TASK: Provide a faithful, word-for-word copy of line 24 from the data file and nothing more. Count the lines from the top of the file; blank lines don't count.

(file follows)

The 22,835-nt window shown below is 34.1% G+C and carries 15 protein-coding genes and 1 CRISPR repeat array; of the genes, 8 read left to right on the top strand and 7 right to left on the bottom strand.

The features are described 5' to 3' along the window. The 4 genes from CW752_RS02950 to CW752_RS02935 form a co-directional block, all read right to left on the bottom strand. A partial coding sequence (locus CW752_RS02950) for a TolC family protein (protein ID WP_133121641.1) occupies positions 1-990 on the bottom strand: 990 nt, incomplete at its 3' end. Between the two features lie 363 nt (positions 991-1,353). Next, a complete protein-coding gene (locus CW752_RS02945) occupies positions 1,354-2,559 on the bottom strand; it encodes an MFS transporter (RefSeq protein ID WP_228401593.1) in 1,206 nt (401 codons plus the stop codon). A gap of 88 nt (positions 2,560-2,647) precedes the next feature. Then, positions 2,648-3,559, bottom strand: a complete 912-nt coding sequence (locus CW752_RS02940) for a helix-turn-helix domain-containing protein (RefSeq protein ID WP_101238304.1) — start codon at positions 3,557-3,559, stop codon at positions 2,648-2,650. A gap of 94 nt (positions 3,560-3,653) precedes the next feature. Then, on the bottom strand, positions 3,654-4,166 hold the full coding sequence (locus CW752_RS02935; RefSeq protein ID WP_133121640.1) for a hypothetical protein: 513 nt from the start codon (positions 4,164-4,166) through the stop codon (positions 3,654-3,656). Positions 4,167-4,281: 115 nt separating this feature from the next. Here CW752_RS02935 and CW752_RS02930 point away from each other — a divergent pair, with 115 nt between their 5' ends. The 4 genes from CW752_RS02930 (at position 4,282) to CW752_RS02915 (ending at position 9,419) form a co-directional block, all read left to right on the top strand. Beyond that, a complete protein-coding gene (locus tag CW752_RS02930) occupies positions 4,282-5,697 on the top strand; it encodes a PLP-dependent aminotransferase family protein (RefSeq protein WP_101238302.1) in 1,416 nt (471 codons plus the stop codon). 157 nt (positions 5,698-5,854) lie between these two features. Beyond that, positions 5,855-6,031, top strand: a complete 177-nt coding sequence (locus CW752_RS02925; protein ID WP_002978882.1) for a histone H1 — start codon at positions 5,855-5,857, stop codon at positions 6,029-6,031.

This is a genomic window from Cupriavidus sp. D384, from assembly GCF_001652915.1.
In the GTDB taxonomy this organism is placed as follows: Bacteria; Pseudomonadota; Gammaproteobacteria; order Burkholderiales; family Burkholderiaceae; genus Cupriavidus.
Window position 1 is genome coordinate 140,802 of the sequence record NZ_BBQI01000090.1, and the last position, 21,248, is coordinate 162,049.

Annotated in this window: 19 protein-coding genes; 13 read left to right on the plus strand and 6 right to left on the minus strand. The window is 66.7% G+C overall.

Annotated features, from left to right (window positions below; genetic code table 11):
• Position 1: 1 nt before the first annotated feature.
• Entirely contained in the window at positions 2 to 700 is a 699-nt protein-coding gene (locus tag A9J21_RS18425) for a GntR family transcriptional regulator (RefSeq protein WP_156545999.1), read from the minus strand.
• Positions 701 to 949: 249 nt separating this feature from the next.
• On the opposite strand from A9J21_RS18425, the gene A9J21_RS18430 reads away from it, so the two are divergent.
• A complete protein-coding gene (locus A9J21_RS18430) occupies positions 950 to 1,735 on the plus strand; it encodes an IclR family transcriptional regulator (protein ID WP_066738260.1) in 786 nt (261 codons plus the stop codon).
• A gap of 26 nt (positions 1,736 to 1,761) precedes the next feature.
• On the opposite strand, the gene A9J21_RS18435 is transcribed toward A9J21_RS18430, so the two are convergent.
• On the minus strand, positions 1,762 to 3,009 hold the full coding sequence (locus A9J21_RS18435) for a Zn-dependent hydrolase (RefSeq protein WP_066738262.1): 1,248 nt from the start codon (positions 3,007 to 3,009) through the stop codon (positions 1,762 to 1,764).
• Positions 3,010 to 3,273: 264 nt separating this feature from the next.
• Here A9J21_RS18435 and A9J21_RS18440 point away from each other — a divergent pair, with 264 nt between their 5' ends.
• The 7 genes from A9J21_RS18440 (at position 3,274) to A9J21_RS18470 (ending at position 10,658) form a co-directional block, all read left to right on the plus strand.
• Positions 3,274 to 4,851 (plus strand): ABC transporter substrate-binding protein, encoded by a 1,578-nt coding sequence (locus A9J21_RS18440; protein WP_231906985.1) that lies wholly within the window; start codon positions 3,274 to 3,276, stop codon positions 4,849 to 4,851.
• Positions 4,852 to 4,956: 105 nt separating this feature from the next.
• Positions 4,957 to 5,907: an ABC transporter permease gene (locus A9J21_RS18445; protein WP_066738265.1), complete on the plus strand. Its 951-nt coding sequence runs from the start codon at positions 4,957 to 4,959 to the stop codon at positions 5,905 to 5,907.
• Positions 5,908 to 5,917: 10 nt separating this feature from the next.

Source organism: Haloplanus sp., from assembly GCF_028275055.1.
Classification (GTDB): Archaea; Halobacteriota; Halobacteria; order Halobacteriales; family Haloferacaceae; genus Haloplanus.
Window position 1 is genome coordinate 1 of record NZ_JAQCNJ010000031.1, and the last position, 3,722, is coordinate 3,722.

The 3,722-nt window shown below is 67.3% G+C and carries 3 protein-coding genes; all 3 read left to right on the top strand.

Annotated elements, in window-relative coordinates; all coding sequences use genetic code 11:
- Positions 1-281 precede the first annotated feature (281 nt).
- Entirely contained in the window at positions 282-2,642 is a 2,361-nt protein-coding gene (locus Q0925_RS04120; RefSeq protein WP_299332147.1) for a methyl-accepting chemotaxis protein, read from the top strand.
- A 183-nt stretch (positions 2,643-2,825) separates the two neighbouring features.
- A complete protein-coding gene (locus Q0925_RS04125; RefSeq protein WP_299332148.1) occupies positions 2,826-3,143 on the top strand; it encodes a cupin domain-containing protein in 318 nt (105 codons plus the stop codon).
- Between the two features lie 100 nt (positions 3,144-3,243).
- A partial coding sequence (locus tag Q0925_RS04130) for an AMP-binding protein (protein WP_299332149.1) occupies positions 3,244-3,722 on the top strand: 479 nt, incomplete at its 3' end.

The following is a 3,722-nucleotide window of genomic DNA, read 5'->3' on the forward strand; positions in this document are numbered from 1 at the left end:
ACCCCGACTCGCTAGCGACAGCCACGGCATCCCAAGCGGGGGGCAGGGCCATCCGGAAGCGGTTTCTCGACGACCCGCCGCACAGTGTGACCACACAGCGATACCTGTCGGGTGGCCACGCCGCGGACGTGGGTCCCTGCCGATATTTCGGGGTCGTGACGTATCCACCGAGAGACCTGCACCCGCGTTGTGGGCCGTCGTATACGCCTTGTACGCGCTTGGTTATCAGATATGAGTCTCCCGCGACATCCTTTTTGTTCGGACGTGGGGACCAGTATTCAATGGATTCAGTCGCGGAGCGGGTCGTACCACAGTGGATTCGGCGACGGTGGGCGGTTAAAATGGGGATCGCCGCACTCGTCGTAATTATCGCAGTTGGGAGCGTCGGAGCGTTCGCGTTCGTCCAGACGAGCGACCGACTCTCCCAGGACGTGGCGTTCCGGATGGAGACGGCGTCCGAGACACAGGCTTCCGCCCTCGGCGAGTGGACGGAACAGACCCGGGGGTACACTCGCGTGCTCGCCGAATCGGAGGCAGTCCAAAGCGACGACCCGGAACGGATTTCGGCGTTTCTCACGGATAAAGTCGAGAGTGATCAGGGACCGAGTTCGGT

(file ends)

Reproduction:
Classification (GTDB): Archaea; Halobacteriota; Halobacteria; order Halobacteriales; family Haloferacaceae; genus Haloplanus.